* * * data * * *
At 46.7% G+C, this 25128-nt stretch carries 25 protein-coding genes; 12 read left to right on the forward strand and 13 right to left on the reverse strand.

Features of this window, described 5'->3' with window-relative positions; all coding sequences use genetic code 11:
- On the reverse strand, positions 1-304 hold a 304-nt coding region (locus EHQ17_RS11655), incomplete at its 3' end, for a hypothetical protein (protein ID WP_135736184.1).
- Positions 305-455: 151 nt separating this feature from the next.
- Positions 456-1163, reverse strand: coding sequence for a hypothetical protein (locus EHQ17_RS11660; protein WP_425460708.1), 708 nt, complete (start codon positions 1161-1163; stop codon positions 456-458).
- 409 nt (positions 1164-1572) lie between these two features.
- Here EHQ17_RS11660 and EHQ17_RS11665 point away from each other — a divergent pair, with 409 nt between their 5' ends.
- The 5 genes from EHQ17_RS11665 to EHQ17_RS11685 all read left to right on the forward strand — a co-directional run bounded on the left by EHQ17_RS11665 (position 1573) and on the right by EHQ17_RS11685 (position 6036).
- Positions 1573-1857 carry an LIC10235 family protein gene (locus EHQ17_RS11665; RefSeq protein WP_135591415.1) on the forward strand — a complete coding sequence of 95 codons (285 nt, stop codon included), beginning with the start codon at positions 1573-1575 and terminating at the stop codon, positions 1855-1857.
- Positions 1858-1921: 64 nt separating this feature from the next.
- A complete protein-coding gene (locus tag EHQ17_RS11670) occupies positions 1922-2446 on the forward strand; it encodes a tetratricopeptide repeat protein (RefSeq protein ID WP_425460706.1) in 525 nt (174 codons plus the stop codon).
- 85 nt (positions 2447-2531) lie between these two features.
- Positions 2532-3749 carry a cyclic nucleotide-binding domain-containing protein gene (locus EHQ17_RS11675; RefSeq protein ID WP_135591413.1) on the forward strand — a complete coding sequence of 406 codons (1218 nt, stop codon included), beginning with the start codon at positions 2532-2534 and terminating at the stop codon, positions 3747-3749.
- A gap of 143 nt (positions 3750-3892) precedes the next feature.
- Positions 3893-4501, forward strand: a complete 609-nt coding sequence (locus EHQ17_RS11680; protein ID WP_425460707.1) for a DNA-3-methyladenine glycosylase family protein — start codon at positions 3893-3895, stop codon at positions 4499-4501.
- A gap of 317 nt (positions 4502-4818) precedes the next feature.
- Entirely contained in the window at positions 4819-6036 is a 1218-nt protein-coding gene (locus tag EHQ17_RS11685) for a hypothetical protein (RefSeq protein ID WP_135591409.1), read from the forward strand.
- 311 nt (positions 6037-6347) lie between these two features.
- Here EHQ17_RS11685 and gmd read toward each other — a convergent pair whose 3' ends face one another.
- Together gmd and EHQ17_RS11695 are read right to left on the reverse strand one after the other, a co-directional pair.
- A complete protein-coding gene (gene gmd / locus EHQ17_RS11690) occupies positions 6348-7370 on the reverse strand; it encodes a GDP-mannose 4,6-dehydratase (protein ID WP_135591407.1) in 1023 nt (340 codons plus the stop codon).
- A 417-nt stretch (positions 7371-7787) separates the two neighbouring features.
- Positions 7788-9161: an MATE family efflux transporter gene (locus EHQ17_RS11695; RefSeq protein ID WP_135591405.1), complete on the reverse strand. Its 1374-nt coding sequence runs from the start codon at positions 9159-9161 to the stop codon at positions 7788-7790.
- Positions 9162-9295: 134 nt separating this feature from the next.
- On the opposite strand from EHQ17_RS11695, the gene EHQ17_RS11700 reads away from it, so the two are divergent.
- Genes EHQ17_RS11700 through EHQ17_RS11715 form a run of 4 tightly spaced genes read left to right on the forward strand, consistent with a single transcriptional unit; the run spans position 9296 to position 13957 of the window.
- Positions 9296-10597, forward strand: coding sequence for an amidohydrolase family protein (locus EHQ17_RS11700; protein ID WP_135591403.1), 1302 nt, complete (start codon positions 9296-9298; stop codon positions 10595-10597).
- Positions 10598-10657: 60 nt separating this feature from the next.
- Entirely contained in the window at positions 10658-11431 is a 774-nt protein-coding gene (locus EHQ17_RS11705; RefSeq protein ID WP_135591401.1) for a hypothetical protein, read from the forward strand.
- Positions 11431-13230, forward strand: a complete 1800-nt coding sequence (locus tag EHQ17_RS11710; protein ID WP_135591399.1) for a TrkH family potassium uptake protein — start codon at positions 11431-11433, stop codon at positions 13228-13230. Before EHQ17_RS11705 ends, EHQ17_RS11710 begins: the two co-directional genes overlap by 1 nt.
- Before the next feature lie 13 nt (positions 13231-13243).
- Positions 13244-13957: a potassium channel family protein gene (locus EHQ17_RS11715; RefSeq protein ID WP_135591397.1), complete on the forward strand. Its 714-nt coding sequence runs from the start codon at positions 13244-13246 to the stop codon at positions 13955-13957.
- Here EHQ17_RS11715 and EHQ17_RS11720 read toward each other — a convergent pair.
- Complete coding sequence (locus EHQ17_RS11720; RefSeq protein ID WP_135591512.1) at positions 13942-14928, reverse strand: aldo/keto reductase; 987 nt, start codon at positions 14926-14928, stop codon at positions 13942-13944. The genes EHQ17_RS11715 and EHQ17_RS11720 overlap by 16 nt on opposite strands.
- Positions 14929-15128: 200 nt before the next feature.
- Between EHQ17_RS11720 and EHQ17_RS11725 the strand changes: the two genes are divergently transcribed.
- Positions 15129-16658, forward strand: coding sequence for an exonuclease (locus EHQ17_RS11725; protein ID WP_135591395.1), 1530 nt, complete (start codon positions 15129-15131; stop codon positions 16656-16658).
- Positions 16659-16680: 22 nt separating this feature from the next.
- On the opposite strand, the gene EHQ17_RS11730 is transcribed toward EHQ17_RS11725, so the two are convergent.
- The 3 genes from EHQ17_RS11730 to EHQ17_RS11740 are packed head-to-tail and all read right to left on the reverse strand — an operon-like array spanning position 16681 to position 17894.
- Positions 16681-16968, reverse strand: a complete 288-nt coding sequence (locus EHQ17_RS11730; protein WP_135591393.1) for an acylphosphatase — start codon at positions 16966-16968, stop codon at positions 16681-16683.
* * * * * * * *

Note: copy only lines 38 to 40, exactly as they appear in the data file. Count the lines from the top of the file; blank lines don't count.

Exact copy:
- Positions 16659-16680: 22 nt separating this feature from the next.
- On the opposite strand, the gene EHQ17_RS11730 is transcribed toward EHQ17_RS11725, so the two are convergent.
- The 3 genes from EHQ17_RS11730 to EHQ17_RS11740 are packed head-to-tail and all read right to left on the reverse strand — an operon-like array spanning position 16681 to position 17894.